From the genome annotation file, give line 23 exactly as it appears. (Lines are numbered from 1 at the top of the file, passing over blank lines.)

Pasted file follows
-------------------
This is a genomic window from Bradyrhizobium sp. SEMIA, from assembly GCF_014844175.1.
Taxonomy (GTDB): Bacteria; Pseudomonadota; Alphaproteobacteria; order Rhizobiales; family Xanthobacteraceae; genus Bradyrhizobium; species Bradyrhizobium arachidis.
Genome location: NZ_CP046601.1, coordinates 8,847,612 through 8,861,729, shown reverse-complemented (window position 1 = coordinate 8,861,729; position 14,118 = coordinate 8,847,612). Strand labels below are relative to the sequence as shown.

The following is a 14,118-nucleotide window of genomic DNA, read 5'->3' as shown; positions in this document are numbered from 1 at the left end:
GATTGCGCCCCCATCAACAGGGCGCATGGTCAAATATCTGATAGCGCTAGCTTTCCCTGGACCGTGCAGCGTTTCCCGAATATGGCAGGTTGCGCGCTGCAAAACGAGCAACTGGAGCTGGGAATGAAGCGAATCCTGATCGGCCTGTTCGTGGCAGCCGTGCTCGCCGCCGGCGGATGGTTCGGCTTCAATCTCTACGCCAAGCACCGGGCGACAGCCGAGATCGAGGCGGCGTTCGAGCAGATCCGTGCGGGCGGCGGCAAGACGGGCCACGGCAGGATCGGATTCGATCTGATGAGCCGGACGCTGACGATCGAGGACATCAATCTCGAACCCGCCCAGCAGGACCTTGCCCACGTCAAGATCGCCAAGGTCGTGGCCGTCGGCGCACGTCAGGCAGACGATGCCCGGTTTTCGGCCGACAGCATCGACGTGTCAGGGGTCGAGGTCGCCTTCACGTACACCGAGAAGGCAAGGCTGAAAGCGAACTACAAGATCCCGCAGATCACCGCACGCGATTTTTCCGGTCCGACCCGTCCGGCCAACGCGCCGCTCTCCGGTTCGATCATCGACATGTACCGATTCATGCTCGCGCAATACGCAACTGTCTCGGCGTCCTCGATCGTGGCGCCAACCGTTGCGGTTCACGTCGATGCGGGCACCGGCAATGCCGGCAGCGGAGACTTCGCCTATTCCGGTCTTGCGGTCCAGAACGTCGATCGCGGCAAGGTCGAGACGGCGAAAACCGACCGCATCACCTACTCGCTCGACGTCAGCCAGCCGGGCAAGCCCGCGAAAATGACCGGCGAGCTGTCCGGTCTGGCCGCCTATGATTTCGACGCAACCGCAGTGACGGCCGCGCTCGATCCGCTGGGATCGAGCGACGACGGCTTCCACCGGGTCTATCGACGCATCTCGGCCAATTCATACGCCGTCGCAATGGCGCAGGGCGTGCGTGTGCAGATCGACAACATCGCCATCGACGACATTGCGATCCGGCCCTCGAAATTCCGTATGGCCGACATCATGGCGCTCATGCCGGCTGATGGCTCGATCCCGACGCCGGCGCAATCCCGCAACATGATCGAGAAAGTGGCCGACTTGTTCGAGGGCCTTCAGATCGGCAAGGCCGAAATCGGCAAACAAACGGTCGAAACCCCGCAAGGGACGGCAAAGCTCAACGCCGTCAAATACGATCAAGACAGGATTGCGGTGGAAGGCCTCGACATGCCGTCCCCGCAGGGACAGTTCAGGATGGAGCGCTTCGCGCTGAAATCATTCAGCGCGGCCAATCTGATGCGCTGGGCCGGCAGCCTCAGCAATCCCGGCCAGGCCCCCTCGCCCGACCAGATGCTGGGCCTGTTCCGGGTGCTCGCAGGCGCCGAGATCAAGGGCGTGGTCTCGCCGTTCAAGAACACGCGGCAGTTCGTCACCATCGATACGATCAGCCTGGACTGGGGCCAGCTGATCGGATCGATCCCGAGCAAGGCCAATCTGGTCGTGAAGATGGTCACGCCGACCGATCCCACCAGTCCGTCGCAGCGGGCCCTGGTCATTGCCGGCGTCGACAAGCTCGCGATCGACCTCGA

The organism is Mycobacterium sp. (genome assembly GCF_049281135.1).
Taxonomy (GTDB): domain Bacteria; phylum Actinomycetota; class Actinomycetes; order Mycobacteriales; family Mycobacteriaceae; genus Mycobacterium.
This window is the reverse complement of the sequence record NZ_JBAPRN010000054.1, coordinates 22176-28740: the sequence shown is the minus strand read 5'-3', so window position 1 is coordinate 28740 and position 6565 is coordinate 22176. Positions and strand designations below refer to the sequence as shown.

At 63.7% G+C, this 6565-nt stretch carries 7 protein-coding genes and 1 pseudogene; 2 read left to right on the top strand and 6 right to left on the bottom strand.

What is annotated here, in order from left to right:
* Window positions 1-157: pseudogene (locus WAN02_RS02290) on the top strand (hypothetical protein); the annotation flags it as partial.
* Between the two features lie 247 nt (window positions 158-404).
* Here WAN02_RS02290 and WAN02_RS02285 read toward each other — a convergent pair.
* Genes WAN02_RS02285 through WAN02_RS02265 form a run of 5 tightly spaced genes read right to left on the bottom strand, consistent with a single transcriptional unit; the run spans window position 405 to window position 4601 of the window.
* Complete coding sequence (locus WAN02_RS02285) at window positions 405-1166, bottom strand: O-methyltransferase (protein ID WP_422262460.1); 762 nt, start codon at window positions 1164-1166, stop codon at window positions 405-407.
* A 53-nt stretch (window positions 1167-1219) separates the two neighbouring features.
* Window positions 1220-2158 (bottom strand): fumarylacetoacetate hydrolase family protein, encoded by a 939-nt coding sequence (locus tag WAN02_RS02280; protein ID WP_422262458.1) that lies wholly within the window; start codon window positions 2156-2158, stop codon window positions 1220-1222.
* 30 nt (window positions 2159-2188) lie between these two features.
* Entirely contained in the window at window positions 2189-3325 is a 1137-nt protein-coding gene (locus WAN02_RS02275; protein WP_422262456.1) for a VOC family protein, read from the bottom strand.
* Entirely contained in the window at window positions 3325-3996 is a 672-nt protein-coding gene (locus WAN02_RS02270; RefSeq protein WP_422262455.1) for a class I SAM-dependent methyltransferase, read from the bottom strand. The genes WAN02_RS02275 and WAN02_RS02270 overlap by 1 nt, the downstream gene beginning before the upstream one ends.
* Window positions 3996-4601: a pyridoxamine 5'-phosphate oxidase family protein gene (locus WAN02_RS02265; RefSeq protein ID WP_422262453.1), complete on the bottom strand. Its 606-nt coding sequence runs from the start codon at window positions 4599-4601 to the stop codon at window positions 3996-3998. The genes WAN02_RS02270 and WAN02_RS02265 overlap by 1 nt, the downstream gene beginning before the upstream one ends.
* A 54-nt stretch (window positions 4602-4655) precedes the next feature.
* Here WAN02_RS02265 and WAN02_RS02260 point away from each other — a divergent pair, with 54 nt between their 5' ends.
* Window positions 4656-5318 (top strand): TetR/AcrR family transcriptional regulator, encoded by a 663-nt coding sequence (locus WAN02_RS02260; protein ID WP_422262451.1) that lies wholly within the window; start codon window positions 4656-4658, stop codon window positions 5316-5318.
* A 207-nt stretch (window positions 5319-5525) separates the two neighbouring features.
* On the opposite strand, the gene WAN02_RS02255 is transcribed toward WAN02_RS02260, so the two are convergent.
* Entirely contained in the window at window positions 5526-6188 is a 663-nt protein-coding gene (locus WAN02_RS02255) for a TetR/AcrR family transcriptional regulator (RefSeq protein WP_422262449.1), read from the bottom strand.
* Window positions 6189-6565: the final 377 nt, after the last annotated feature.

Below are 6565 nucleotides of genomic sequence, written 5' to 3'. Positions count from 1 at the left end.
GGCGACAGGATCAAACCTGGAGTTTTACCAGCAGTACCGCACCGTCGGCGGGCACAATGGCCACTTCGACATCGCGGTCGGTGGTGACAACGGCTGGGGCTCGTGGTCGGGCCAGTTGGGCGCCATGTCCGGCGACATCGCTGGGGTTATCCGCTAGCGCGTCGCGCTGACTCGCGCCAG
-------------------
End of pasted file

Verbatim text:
* Here WAN02_RS02265 and WAN02_RS02260 point away from each other — a divergent pair, with 54 nt between their 5' ends.